Although every hunter who is under consideration for the Weatherby Award has already contributed greatly to international, national, and local wildlife conservation efforts through purchases of licenses and tags, trophy fees, taxes on equipment, etc., this category recognizes only direct contributions to specific conservation programs. Examples might include: contributions (financial or otherwise) toward specific conservation projects, such as wildlife habitat protection or restoration, working for the protection, propagation, and/or reintroduction of endangered game or non-game wildlife species; or participation in trapping/relocation programs for the improvement of genetic diversity within a specific wildlife population; as well as serving on boards or in various capacities within existing conservation organizations, and/or individual projects undertaken by the nominee. Obviously, the available possibilities are endless.
This category also recognizes the importance of educating and involving young people in the positive role of hunting, in wildlife conservation programs, and as a healthy outdoor recreation pursuit. Examples might include establishing, funding or assisting shooting/hunting education programs in schools, scouting groups, 4-H, etc.; working to establish special hunts or hunting areas for young hunters; or contributions of hunts to young people.
Character and Sportsmanship
This category, comprising 15% of the total award judging value, is concerned with the hunter’s character, integrity in the field, and lifelong commitment to hunting. Some examples of factors considered might include records of compliance (or non-compliance) with local, national and international laws, regulations and treaties regarding the taking of game animals; reputation and evidence of dedication to the principles of fair chase and ethical hunting; leadership in establishing/promoting anti-poaching, hunter ethics and other programs designed to enhance the image of ethical hunters; and record of assistance to organizations established to promote and protect the rights of ethical hunters. If a Nominee has a questionable hunting history the Selection Committee members may take a few points off in this category. The quality of the Nominees, and the narrow range of scores, means that much of a discount here effectively eliminates the Nominee from contention.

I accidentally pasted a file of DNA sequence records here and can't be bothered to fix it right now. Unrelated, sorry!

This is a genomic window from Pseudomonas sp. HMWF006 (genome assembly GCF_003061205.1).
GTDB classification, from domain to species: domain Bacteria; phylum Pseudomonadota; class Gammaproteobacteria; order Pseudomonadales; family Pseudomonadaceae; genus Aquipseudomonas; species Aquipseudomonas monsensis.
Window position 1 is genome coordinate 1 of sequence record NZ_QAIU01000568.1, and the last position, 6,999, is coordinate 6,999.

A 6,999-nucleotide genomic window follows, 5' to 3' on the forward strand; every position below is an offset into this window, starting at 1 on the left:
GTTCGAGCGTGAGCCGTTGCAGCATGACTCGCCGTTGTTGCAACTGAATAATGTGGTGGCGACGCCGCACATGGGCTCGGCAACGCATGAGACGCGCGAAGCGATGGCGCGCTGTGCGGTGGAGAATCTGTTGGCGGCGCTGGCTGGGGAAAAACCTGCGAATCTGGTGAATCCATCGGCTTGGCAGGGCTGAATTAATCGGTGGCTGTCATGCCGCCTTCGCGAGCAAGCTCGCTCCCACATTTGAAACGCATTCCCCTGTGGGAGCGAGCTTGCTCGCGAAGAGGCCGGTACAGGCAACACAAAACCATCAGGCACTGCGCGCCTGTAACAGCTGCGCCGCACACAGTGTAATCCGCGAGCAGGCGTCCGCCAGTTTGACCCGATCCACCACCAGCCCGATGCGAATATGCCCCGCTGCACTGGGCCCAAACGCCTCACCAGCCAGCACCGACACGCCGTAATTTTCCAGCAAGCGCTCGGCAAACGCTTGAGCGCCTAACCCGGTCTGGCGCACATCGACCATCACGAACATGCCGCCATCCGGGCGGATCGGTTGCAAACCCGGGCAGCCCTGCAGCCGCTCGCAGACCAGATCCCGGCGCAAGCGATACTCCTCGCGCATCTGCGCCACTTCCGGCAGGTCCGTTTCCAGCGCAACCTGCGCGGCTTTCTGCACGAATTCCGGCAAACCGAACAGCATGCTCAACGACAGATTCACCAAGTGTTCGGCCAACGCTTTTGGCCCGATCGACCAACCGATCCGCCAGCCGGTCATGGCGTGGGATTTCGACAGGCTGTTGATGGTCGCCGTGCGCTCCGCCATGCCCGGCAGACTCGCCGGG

The Ballot consists of approximately 50 pages and takes days to complete. Most of the hunted species in the world are listed. In Asia, there are over 200 species listed. This list is reviewed each year as new countries open up to hunting. The number of hunts, countries hunted, trophy quality, and duplicate trophies of the same specie are all included in deciding a winner.
Each year there are six nominees. Each Selection Committee Member has their own method of judging, as different members often place different emphasis on the many factors contained in the Ballot.
No one can win without a significant number of sheep, goats, chamois, the big five, spiral horned antelope, pygmy antelope, and most of the North American species. Collecting the Marco Polo, Mountain Nyala, Polar Bear, Markhor and other very difficult species weigh heavily in the judging.
The judges establish a numerical score for each nominee’s criteria. The nominee with the highest point total from all judges is presented to the Foundation’s Board of Directors as being the most qualified.
The following was published in one of the Weatherby Foundation’s newsletters years ago and it stands true today:
“What’s It Take To Win The Weatherby Award: It is easy, climb a few million feet, walk a few thousand miles, spend years away from home, family and work, usually in a foreign land. Travel for days on icy, gravel mountain roads in old jeeps or SUV’s full of other people’s cigarette smoke. Endure hundreds of searches in airports, borders and military checkpoints. Get sick or hurt, lose luggage and suffer delays too numerous to mention. Sound like fun? It is; it is a passion and way of life for a few very fortunate people.”